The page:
ONLINE MUST FIGHT PORN

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The publicity generated by Operation Innocent Images, the FBI probe of child pornography trafficking on America Online that led to a dozen arrests this month, showed again the online medium's vulnerability to user abuse. But it can recover if this episode is the spur for a broad new program of education and self-regulation.

Online's problem with pornography exploded in the U.S. Senate this year, which voted for legislation that would make online companies responsible for what is transmitted by their customers. The House has thus far put the brakes on that idea, preferring to let the industry have first crack at solving its own problems.

That is still the right response. The consortium working on software solutions that would let parents block access to indecent material on the Internet is a sound step. It cannot, however, be the only initiative.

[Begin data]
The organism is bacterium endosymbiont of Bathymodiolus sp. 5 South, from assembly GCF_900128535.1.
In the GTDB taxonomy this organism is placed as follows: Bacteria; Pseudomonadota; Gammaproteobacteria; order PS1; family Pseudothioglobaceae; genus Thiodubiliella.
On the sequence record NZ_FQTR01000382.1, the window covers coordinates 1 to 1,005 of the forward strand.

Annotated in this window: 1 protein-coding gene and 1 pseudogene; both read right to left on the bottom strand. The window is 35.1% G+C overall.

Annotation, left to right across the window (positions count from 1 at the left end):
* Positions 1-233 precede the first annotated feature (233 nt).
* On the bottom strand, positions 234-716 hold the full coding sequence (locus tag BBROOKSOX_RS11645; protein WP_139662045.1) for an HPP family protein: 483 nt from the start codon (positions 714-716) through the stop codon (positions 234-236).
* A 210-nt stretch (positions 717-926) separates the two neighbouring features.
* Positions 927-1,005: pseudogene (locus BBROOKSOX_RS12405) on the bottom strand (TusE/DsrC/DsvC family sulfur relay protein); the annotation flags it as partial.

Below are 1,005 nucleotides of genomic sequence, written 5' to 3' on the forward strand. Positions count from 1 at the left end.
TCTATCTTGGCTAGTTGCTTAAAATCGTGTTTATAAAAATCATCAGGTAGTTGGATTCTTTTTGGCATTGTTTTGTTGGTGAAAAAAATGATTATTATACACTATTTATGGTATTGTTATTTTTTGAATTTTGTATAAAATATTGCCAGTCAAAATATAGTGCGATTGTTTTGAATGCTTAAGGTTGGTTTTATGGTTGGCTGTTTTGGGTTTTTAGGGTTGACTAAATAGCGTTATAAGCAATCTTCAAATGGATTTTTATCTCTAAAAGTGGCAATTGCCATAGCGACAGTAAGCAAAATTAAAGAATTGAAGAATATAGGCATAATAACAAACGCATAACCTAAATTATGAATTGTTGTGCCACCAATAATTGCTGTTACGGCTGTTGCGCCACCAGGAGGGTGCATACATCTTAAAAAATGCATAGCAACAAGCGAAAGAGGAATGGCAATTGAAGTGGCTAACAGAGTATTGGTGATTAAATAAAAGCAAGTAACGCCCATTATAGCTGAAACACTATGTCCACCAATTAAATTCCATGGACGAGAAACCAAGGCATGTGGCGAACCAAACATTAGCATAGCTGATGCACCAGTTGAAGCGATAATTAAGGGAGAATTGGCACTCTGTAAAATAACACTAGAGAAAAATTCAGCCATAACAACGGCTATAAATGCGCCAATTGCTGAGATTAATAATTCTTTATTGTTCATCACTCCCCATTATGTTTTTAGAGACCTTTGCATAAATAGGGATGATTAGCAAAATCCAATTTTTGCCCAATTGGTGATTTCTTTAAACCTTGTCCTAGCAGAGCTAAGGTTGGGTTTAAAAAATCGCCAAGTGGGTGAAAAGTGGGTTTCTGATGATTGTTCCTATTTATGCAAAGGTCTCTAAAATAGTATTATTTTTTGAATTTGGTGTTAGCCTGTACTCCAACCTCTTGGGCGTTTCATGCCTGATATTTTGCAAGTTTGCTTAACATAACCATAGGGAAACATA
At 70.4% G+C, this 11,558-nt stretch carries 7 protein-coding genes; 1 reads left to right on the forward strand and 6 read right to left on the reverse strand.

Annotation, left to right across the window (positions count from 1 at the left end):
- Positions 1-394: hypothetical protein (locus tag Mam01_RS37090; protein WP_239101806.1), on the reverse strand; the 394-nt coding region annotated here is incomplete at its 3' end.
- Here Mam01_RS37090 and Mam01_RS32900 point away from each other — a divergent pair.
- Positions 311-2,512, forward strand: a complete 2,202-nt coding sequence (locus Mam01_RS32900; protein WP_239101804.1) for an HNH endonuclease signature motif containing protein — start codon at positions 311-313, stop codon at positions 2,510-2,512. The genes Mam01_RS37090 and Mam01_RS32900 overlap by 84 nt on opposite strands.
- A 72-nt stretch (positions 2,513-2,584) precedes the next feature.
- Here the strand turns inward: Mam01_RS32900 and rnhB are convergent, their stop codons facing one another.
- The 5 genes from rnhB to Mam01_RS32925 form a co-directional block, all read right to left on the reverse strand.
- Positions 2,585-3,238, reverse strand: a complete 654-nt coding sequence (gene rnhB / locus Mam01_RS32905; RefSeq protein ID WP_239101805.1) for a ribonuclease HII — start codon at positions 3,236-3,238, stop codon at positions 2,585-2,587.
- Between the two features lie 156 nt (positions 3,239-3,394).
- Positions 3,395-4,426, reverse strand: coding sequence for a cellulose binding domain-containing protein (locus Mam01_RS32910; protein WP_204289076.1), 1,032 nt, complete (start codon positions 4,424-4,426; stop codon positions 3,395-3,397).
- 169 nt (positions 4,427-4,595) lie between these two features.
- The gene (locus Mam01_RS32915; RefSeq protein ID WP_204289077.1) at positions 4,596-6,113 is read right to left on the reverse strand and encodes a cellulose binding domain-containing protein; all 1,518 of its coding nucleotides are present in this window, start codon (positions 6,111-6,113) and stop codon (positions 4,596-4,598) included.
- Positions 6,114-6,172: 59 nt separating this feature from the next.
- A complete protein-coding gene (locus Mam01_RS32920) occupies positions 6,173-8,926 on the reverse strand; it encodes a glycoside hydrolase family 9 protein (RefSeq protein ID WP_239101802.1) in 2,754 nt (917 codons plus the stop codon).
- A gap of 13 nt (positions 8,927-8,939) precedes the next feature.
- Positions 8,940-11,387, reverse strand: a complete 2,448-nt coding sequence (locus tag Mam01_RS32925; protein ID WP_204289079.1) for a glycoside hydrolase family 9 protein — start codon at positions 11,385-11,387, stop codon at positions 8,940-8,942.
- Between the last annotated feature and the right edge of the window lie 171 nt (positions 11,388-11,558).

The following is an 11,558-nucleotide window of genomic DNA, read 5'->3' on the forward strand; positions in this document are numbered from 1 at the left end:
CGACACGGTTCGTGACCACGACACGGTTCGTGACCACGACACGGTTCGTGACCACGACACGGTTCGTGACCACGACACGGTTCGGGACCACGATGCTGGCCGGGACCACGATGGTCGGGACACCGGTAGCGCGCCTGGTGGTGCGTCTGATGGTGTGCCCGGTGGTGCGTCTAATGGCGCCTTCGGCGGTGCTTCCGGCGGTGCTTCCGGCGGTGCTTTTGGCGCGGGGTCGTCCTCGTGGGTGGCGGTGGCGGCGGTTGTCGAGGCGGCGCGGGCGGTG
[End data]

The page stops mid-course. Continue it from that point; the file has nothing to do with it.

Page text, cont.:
What else can be done? First, government proposals that would force online companies to snoop on private e-mail should be fought, even though the kid porn in the Operation Innocent Images case was sent via AOL's e-mail. Federal privacy law since 1986 has barred that kind of spying, and rightly so. E-mail's privacy, just like the privacy of phone calls and the mail, should be compromised only when there is evidence of wrongdoing.

Next, online companies should establish:

A self-regulation system that would require member companies to have a clearly and repeatedly announced policy of notifying law enforcement agencies whenever suspicious conduct is detected.

An effective education program that tells users how to detect offers or messages that might indicate pornography, child abuse or other illegal conduct.

A system that encourages, and acts on, user complaints about suspicious messages.

There are already good initiatives. The Interactive Services Association and the National Center for Missing and Exploited Children have jointly produced the book "Child Safety on the Information Highway." There need to be more. The online world wants to be welcomed as family-friendly. It must earn it.

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